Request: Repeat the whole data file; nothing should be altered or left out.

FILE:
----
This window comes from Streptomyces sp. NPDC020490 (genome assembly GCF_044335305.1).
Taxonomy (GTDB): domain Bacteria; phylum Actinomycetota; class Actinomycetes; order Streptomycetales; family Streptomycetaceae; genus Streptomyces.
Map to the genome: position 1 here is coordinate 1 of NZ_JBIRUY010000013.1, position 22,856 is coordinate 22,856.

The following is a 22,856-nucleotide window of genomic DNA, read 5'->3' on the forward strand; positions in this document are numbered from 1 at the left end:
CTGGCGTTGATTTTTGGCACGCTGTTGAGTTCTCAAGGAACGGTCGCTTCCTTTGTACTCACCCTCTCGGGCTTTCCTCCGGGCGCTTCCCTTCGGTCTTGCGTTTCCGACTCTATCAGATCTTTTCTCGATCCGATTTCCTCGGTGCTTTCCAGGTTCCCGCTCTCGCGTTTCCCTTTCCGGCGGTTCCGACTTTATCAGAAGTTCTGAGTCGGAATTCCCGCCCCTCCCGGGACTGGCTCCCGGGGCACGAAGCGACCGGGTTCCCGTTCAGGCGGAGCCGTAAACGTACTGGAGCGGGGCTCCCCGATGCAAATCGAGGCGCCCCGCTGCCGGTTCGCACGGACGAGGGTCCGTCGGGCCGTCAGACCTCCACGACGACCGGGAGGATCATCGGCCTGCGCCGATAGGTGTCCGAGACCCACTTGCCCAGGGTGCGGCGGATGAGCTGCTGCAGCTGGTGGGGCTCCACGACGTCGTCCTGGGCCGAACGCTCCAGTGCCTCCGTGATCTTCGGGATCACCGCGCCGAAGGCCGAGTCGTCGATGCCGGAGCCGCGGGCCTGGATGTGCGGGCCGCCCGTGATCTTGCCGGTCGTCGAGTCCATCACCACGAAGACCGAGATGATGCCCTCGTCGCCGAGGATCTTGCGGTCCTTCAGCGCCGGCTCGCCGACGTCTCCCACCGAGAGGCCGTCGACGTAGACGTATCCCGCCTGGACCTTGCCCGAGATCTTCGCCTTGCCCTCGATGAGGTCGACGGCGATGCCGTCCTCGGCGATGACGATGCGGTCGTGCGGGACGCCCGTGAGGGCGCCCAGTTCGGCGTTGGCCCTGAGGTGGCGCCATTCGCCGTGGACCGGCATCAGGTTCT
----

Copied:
This window comes from Streptomyces sp. NPDC020490 (genome assembly GCF_044335305.1).
Taxonomy (GTDB): domain Bacteria; phylum Actinomycetota; class Actinomycetes; order Streptomycetales; family Streptomycetaceae; genus Streptomyces.
Map to the genome: position 1 here is coordinate 1 of NZ_JBIRUY010000013.1, position 22,856 is coordinate 22,856.

The following is a 22,856-nucleotide window of genomic DNA, read 5'->3' on the forward strand; positions in this document are numbered from 1 at the left end:
CTGGCGTTGATTTTTGGCACGCTGTTGAGTTCTCAAGGAACGGTCGCTTCCTTTGTACTCACCCTCTCGGGCTTTCCTCCGGGCGCTTCCCTTCGGTCTTGCGTTTCCGACTCTATCAGATCTTTTCTCGATCCGATTTCCTCGGTGCTTTCCAGGTTCCCGCTCTCGCGTTTCCCTTTCCGGCGGTTCCGACTTTATCAGAAGTTCTGAGTCGGAATTCCCGCCCCTCCCGGGACTGGCTCCCGGGGCACGAAGCGACCGGGTTCCCGTTCAGGCGGAGCCGTAAACGTACTGGAGCGGGGCTCCCCGATGCAAATCGAGGCGCCCCGCTGCCGGTTCGCACGGACGAGGGTCCGTCGGGCCGTCAGACCTCCACGACGACCGGGAGGATCATCGGCCTGCGCCGATAGGTGTCCGAGACCCACTTGCCCAGGGTGCGGCGGATGAGCTGCTGCAGCTGGTGGGGCTCCACGACGTCGTCCTGGGCCGAACGCTCCAGTGCCTCCGTGATCTTCGGGATCACCGCGCCGAAGGCCGAGTCGTCGATGCCGGAGCCGCGGGCCTGGATGTGCGGGCCGCCCGTGATCTTGCCGGTCGTCGAGTCCATCACCACGAAGACCGAGATGATGCCCTCGTCGCCGAGGATCTTGCGGTCCTTCAGCGCCGGCTCGCCGACGTCTCCCACCGAGAGGCCGTCGACGTAGACGTATCCCGCCTGGACCTTGCCCGAGATCTTCGCCTTGCCCTCGATGAGGTCGACGGCGATGCCGTCCTCGGCGATGACGATGCGGTCGTGCGGGACGCCCGTGAGGGCGCCCAGTTCGGCGTTGGCCCTGAGGTGGCGCCATTCGCCGTGGACCGGCATCAGGTTCT